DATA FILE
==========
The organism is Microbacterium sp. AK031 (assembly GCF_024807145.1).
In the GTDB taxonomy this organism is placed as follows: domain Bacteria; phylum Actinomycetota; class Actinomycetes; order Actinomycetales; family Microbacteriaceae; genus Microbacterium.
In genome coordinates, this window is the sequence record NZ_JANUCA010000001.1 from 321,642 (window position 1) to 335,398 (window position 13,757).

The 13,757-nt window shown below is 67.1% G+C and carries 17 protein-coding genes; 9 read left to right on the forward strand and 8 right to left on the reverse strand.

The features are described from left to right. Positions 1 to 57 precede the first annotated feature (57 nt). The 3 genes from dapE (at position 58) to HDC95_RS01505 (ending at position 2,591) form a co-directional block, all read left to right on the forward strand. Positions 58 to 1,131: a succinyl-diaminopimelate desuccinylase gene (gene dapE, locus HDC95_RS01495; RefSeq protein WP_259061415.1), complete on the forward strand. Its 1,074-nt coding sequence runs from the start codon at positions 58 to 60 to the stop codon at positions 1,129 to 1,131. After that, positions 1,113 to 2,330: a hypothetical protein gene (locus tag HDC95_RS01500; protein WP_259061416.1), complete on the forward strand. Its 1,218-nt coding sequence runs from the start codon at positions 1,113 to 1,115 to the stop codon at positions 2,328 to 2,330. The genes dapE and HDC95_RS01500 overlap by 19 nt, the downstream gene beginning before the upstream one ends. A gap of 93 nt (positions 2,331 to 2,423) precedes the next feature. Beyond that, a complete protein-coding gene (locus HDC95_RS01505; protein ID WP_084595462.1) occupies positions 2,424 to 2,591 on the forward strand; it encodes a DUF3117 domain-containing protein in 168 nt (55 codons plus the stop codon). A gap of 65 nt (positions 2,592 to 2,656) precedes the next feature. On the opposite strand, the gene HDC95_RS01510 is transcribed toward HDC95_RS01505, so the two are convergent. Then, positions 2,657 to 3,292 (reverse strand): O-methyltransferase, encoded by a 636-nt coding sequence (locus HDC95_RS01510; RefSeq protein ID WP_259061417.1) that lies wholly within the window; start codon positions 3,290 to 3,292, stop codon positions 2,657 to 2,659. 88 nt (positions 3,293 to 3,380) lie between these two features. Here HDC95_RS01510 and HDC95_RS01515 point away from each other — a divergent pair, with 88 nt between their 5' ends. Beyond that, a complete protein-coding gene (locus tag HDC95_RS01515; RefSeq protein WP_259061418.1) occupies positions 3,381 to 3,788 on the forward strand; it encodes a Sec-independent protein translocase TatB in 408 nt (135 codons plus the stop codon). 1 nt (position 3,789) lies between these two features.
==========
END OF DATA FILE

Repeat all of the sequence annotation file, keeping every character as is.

The organism is Microbacterium sp. AK031 (assembly GCF_024807145.1).
In the GTDB taxonomy this organism is placed as follows: domain Bacteria; phylum Actinomycetota; class Actinomycetes; order Actinomycetales; family Microbacteriaceae; genus Microbacterium.
In genome coordinates, this window is the sequence record NZ_JANUCA010000001.1 from 321,642 (window position 1) to 335,398 (window position 13,757).

The 13,757-nt window shown below is 67.1% G+C and carries 17 protein-coding genes; 9 read left to right on the forward strand and 8 right to left on the reverse strand.

The features are described from left to right. Positions 1 to 57 precede the first annotated feature (57 nt). The 3 genes from dapE (at position 58) to HDC95_RS01505 (ending at position 2,591) form a co-directional block, all read left to right on the forward strand. Positions 58 to 1,131: a succinyl-diaminopimelate desuccinylase gene (gene dapE, locus HDC95_RS01495; RefSeq protein WP_259061415.1), complete on the forward strand. Its 1,074-nt coding sequence runs from the start codon at positions 58 to 60 to the stop codon at positions 1,129 to 1,131. After that, positions 1,113 to 2,330: a hypothetical protein gene (locus tag HDC95_RS01500; protein WP_259061416.1), complete on the forward strand. Its 1,218-nt coding sequence runs from the start codon at positions 1,113 to 1,115 to the stop codon at positions 2,328 to 2,330. The genes dapE and HDC95_RS01500 overlap by 19 nt, the downstream gene beginning before the upstream one ends. A gap of 93 nt (positions 2,331 to 2,423) precedes the next feature. Beyond that, a complete protein-coding gene (locus HDC95_RS01505; protein ID WP_084595462.1) occupies positions 2,424 to 2,591 on the forward strand; it encodes a DUF3117 domain-containing protein in 168 nt (55 codons plus the stop codon). A gap of 65 nt (positions 2,592 to 2,656) precedes the next feature. On the opposite strand, the gene HDC95_RS01510 is transcribed toward HDC95_RS01505, so the two are convergent. Then, positions 2,657 to 3,292 (reverse strand): O-methyltransferase, encoded by a 636-nt coding sequence (locus HDC95_RS01510; RefSeq protein ID WP_259061417.1) that lies wholly within the window; start codon positions 3,290 to 3,292, stop codon positions 2,657 to 2,659. 88 nt (positions 3,293 to 3,380) lie between these two features. Here HDC95_RS01510 and HDC95_RS01515 point away from each other — a divergent pair, with 88 nt between their 5' ends. Beyond that, a complete protein-coding gene (locus tag HDC95_RS01515; RefSeq protein WP_259061418.1) occupies positions 3,381 to 3,788 on the forward strand; it encodes a Sec-independent protein translocase TatB in 408 nt (135 codons plus the stop codon). 1 nt (position 3,789) lies between these two features.